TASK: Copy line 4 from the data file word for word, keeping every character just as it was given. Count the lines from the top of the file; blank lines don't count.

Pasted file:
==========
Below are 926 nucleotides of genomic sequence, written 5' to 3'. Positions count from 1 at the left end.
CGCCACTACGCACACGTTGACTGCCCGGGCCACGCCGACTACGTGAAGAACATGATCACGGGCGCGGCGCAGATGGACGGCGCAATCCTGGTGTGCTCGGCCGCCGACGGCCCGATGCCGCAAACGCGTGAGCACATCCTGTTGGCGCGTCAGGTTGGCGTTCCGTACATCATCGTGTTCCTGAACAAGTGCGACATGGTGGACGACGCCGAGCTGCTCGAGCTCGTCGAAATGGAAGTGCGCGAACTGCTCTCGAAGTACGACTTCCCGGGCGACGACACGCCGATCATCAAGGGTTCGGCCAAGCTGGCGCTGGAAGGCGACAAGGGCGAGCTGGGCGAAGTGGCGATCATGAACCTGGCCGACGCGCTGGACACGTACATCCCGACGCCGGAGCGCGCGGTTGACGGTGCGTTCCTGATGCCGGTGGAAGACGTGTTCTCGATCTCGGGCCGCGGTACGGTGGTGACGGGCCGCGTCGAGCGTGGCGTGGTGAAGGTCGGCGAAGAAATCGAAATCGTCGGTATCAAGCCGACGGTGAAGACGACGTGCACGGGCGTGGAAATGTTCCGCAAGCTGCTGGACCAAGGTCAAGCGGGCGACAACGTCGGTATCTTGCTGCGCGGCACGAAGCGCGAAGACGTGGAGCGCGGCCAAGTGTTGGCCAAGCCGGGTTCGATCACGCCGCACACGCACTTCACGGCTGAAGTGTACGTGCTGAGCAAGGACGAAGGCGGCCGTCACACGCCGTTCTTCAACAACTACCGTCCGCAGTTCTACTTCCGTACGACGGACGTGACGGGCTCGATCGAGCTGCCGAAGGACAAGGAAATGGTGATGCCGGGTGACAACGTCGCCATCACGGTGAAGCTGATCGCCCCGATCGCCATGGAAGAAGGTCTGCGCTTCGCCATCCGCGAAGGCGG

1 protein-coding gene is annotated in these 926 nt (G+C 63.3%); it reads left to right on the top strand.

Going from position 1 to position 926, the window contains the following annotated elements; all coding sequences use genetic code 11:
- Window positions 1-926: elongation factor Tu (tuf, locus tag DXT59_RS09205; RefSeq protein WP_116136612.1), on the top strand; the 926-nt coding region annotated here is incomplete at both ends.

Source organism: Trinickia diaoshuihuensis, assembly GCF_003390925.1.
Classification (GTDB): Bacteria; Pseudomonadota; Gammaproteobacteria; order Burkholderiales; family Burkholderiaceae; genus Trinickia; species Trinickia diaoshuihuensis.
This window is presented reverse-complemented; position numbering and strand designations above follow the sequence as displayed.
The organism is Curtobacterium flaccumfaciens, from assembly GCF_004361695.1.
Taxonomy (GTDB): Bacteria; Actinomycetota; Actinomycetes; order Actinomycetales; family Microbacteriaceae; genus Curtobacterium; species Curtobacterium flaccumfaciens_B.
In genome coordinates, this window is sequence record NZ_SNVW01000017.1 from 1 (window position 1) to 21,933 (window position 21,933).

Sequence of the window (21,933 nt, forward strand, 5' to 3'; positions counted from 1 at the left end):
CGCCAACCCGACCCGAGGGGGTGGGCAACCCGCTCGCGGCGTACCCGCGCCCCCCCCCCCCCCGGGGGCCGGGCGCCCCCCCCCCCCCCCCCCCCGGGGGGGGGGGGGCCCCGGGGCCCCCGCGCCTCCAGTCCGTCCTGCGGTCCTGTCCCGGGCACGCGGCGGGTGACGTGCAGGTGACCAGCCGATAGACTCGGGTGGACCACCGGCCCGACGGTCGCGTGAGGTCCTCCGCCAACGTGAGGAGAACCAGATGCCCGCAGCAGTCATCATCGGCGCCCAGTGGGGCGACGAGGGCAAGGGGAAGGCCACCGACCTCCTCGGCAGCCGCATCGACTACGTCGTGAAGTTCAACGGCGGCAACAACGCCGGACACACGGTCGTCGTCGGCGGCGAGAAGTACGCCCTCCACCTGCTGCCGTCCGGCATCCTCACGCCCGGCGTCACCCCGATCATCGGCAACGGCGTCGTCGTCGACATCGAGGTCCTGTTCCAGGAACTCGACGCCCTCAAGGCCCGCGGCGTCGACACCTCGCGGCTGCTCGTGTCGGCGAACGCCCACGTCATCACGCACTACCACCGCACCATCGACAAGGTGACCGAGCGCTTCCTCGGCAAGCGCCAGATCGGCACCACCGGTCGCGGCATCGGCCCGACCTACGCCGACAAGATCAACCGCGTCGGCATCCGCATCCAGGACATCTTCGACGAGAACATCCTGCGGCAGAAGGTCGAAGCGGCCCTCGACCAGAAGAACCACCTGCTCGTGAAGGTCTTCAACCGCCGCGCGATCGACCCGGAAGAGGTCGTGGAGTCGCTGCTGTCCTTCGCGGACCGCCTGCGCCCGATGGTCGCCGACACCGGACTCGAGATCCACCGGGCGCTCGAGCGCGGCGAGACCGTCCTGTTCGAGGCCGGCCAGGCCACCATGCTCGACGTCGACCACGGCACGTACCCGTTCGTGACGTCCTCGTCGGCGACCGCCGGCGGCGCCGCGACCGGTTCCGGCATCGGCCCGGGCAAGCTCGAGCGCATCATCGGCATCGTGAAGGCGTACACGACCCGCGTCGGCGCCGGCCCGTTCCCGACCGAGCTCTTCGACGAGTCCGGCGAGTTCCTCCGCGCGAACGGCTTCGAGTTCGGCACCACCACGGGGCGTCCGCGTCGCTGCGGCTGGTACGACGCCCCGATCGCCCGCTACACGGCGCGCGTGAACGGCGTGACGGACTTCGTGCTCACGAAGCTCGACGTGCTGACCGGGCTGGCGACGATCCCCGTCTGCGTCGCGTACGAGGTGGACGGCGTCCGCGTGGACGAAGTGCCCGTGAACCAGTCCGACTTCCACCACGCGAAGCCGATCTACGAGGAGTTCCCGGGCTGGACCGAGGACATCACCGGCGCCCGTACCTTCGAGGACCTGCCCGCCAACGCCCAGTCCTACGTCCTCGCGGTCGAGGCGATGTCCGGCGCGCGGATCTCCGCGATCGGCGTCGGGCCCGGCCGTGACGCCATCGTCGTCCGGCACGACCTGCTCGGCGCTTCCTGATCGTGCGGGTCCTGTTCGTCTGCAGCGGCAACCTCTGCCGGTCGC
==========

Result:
Going from position 1 to position 926, the window contains the following annotated elements; all coding sequences use genetic code 11: